The idea is that there is this tug of war between a purposeless gift on the part of the receiver and something that stands out and becomes remembered and perhaps cherished. I am a Scrooge from way back, I stopped liking Christmas gift giving probably around 13 or perhaps a bit younger (I don’t care for birthdays either). My rationale is that every gift choice I would care for that is reasonably priced I already have, so what remains is unreasonably priced items or stuff I don’t care for. Except for children (though I largely remain a Scrooge, allowing my wife to manage that aspect), I tend to project these thoughts on others so would rather just skip the whole process. It is interesting, though, the idea the author mentions, that someone might be clever/insightful/lucky enough to conceive of a gift that you don’t realize you actually desire/need until it is presented. I have some older friends who doggedly resist any efforts to connect on-line (meaning they remain in the 20th century and lack smart phones or Internet access) and though they express interest in watching our satellite TV, they have adamantly resisted any suggestion that we get them a dish so they can watch more than the handful of channels they get over the air (and don’t get me started on their refusal to purchase a new TV to replace their gigantic tube that is probably causing the floor to sag because of its mass). I sometimes consider giving one of these ‘gifts’ despite their avowed objection in the hopes that once they have it available they might come to see the utility, but so far I have honored their rejection (it certainly ‘helps’ in that regard that we are dramatically over extended on our construction efforts).

My wife and her siblings engage in a gift exchange. Each sibling purchases a gift at a pre-set amount, then they draw lots, pick a gift, then open it. Interestingly, the earlier openers then have the option to swap gifts after they have seen what the later opener’s gift is. What is really fascinating to me is how often the gift that was purchased for the exchange winds up back in the hands of the original purchaser. It seems the current strategy is to purchase a gift you yourself would like, then if you don’t get to open that gift, swap for it later. Sort of like the stories of spouses each purchasing a gift for the other that the other then gives back to them. At least you would never be disappointed.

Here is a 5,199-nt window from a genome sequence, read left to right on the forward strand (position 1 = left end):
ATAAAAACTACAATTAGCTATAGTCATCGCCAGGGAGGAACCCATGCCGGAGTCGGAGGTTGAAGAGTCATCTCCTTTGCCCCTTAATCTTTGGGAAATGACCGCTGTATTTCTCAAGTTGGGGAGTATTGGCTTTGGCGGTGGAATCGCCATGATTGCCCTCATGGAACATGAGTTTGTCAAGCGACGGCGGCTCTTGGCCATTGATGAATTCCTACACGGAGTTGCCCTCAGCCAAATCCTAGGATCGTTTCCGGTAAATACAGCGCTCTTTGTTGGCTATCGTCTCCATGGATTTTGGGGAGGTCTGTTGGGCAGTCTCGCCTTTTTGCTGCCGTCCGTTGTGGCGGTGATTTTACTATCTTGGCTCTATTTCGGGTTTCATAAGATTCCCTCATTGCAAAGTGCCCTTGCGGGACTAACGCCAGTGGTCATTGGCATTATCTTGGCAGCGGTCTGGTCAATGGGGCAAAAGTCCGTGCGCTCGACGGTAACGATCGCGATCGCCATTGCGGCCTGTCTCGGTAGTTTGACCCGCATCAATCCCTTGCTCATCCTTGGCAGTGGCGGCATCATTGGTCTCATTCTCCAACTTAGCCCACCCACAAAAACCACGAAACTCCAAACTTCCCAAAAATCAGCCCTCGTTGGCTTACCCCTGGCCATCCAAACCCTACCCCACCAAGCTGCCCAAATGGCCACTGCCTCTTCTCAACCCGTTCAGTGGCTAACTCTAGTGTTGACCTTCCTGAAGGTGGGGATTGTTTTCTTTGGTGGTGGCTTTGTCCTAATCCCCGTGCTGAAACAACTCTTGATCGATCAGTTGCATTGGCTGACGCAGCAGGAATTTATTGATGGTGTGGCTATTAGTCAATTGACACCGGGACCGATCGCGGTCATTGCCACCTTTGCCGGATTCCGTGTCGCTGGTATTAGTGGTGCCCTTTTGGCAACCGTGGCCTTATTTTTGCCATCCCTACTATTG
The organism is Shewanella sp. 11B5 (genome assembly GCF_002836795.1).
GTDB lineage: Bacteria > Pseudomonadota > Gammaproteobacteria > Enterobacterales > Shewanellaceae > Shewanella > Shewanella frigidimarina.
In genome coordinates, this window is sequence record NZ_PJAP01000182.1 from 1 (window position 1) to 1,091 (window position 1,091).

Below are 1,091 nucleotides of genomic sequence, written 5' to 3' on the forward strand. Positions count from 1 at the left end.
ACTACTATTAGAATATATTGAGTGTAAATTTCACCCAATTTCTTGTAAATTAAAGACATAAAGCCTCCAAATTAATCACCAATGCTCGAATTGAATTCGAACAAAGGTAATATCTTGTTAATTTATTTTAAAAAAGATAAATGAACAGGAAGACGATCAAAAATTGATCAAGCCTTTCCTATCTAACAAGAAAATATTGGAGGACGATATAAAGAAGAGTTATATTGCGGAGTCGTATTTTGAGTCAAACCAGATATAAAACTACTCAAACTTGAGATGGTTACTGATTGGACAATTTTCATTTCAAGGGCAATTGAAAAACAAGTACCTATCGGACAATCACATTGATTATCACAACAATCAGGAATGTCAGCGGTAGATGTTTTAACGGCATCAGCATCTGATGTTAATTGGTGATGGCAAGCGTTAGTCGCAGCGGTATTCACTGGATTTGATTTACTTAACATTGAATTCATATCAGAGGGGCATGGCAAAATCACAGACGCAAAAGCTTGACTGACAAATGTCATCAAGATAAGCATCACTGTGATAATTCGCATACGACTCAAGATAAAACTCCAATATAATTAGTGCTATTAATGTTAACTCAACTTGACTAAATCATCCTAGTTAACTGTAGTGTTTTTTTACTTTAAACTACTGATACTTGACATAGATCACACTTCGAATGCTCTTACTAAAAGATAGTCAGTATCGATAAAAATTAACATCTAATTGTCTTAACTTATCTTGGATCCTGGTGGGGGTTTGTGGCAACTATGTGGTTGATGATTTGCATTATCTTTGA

So, what do you think? Should gift giving be ‘efficient’ or is our current culture of swapping generally meaningless gifts the optimal path?

So sad…

When charter schools are nonprofit in name only
Many institutions are paying for-profit companies for management services, and regulators are taking notice

The rich get richer, the taxpayer takes it in the ass. Ain’t America Grand? has decided to ‘invest’ $1 million in an effort to get Elizabeth Warren to run in ’16. I hope she does; though I am intrigued with the idea of a female President and might vote for Hillary if it comes to that, I am quite certain she (Hillary) is no different than Obama (or McCain or Romney for that matter) and her being President means business as usual. Of course, Warren might sell out (have already sold out), but it is a certainty that Hillary already has. I doubt that the GOP will put up anyone moderate enough to appeal to the swell of democratic leaning voters for the ’16 election, the Tea Party will ensure that anyone who gets nominated will have to at least act like a crazy. A friend supports the Republican Ben Carson. If he is moderate enough to appeal to moderate voters then I doubt he can make it through the nomination process; if he is wacko enough to get the Tea Party seal of approval, I doubt he will appeal to the moderate voters. It is possible, though, that he could make a good President, but I am so sure that it is the Democrats election to lose that I can’t even generate the enthusiasm to read his Wiki page.